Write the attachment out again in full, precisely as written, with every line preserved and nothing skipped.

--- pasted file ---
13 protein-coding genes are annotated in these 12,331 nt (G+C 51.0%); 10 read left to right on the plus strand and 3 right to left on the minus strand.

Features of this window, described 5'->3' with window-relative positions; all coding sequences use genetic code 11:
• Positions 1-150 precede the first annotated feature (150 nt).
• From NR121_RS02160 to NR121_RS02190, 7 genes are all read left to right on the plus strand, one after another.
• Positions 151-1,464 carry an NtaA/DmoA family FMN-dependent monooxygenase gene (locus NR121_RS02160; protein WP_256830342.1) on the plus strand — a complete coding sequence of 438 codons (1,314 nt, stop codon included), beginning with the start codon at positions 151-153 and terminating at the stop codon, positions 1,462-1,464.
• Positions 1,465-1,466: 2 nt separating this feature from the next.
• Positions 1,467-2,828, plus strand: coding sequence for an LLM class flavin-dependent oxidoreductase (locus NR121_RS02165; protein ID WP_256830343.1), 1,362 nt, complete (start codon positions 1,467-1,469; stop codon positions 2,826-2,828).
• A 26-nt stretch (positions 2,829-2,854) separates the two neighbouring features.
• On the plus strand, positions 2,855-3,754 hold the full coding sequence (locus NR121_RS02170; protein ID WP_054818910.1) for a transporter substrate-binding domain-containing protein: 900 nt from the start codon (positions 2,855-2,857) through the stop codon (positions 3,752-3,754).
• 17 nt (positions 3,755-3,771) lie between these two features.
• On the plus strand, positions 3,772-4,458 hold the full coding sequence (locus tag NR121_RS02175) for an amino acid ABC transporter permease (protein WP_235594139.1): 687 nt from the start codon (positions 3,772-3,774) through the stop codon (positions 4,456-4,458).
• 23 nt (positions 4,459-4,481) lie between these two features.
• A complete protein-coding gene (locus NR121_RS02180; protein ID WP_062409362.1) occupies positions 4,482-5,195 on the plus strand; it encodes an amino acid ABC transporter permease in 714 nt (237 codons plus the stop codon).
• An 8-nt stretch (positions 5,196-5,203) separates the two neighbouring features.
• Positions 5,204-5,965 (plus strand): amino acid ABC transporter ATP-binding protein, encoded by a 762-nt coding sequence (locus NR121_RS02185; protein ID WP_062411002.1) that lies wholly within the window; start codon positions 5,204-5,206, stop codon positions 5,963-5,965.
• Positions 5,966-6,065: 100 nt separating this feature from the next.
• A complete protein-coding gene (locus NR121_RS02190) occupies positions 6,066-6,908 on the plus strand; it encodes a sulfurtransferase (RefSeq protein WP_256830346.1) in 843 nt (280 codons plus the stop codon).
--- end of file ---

13 protein-coding genes are annotated in these 12,331 nt (G+C 51.0%); 10 read left to right on the plus strand and 3 right to left on the minus strand.

Features of this window, described 5'->3' with window-relative positions; all coding sequences use genetic code 11:
• Positions 1-150 precede the first annotated feature (150 nt).
• From NR121_RS02160 to NR121_RS02190, 7 genes are all read left to right on the plus strand, one after another.
• Positions 151-1,464 carry an NtaA/DmoA family FMN-dependent monooxygenase gene (locus NR121_RS02160; protein WP_256830342.1) on the plus strand — a complete coding sequence of 438 codons (1,314 nt, stop codon included), beginning with the start codon at positions 151-153 and terminating at the stop codon, positions 1,462-1,464.
• Positions 1,465-1,466: 2 nt separating this feature from the next.
• Positions 1,467-2,828, plus strand: coding sequence for an LLM class flavin-dependent oxidoreductase (locus NR121_RS02165; protein ID WP_256830343.1), 1,362 nt, complete (start codon positions 1,467-1,469; stop codon positions 2,826-2,828).
• A 26-nt stretch (positions 2,829-2,854) separates the two neighbouring features.
• On the plus strand, positions 2,855-3,754 hold the full coding sequence (locus NR121_RS02170; protein ID WP_054818910.1) for a transporter substrate-binding domain-containing protein: 900 nt from the start codon (positions 2,855-2,857) through the stop codon (positions 3,752-3,754).
• 17 nt (positions 3,755-3,771) lie between these two features.
• On the plus strand, positions 3,772-4,458 hold the full coding sequence (locus tag NR121_RS02175) for an amino acid ABC transporter permease (protein WP_235594139.1): 687 nt from the start codon (positions 3,772-3,774) through the stop codon (positions 4,456-4,458).
• 23 nt (positions 4,459-4,481) lie between these two features.
• A complete protein-coding gene (locus NR121_RS02180; protein ID WP_062409362.1) occupies positions 4,482-5,195 on the plus strand; it encodes an amino acid ABC transporter permease in 714 nt (237 codons plus the stop codon).
• An 8-nt stretch (positions 5,196-5,203) separates the two neighbouring features.
• Positions 5,204-5,965 (plus strand): amino acid ABC transporter ATP-binding protein, encoded by a 762-nt coding sequence (locus NR121_RS02185; protein ID WP_062411002.1) that lies wholly within the window; start codon positions 5,204-5,206, stop codon positions 5,963-5,965.
• Positions 5,966-6,065: 100 nt separating this feature from the next.
• A complete protein-coding gene (locus NR121_RS02190) occupies positions 6,066-6,908 on the plus strand; it encodes a sulfurtransferase (RefSeq protein WP_256830346.1) in 843 nt (280 codons plus the stop codon).